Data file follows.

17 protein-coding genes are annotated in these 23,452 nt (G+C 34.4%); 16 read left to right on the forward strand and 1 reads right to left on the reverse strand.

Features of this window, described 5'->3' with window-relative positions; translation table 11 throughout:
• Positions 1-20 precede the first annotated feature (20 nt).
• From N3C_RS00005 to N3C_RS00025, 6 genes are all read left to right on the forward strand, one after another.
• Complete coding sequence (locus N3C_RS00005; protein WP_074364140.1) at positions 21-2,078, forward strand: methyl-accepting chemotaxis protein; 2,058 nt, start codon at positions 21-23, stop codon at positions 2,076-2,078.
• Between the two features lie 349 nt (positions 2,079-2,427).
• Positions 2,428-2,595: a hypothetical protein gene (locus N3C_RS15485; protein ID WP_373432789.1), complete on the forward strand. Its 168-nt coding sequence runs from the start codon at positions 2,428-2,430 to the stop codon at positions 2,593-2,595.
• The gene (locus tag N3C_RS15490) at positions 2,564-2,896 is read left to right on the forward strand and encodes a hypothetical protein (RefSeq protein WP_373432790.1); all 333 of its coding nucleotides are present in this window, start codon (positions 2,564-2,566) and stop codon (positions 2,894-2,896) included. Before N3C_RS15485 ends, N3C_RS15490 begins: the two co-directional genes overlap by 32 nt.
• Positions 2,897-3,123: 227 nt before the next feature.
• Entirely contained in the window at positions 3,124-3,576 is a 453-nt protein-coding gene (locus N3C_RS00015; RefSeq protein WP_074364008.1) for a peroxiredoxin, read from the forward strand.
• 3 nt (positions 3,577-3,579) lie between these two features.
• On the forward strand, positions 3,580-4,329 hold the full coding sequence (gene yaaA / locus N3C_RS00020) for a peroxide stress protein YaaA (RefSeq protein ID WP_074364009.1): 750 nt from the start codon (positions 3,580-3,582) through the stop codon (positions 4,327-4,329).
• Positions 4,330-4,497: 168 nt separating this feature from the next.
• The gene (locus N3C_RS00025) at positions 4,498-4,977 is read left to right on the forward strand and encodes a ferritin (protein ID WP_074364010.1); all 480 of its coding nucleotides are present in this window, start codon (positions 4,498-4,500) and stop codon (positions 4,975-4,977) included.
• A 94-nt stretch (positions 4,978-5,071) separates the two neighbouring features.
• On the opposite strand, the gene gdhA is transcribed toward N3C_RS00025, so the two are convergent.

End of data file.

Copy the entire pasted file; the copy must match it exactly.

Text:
17 protein-coding genes are annotated in these 23,452 nt (G+C 34.4%); 16 read left to right on the forward strand and 1 reads right to left on the reverse strand.

Features of this window, described 5'->3' with window-relative positions; translation table 11 throughout:
• Positions 1-20 precede the first annotated feature (20 nt).
• From N3C_RS00005 to N3C_RS00025, 6 genes are all read left to right on the forward strand, one after another.
• Complete coding sequence (locus N3C_RS00005; protein WP_074364140.1) at positions 21-2,078, forward strand: methyl-accepting chemotaxis protein; 2,058 nt, start codon at positions 21-23, stop codon at positions 2,076-2,078.
• Between the two features lie 349 nt (positions 2,079-2,427).
• Positions 2,428-2,595: a hypothetical protein gene (locus N3C_RS15485; protein ID WP_373432789.1), complete on the forward strand. Its 168-nt coding sequence runs from the start codon at positions 2,428-2,430 to the stop codon at positions 2,593-2,595.
• The gene (locus tag N3C_RS15490) at positions 2,564-2,896 is read left to right on the forward strand and encodes a hypothetical protein (RefSeq protein WP_373432790.1); all 333 of its coding nucleotides are present in this window, start codon (positions 2,564-2,566) and stop codon (positions 2,894-2,896) included. Before N3C_RS15485 ends, N3C_RS15490 begins: the two co-directional genes overlap by 32 nt.
• Positions 2,897-3,123: 227 nt before the next feature.
• Entirely contained in the window at positions 3,124-3,576 is a 453-nt protein-coding gene (locus N3C_RS00015; RefSeq protein WP_074364008.1) for a peroxiredoxin, read from the forward strand.
• 3 nt (positions 3,577-3,579) lie between these two features.
• On the forward strand, positions 3,580-4,329 hold the full coding sequence (gene yaaA / locus N3C_RS00020) for a peroxide stress protein YaaA (RefSeq protein ID WP_074364009.1): 750 nt from the start codon (positions 3,580-3,582) through the stop codon (positions 4,327-4,329).
• Positions 4,330-4,497: 168 nt separating this feature from the next.
• The gene (locus N3C_RS00025) at positions 4,498-4,977 is read left to right on the forward strand and encodes a ferritin (protein ID WP_074364010.1); all 480 of its coding nucleotides are present in this window, start codon (positions 4,498-4,500) and stop codon (positions 4,975-4,977) included.
• A 94-nt stretch (positions 4,978-5,071) separates the two neighbouring features.
• On the opposite strand, the gene gdhA is transcribed toward N3C_RS00025, so the two are convergent.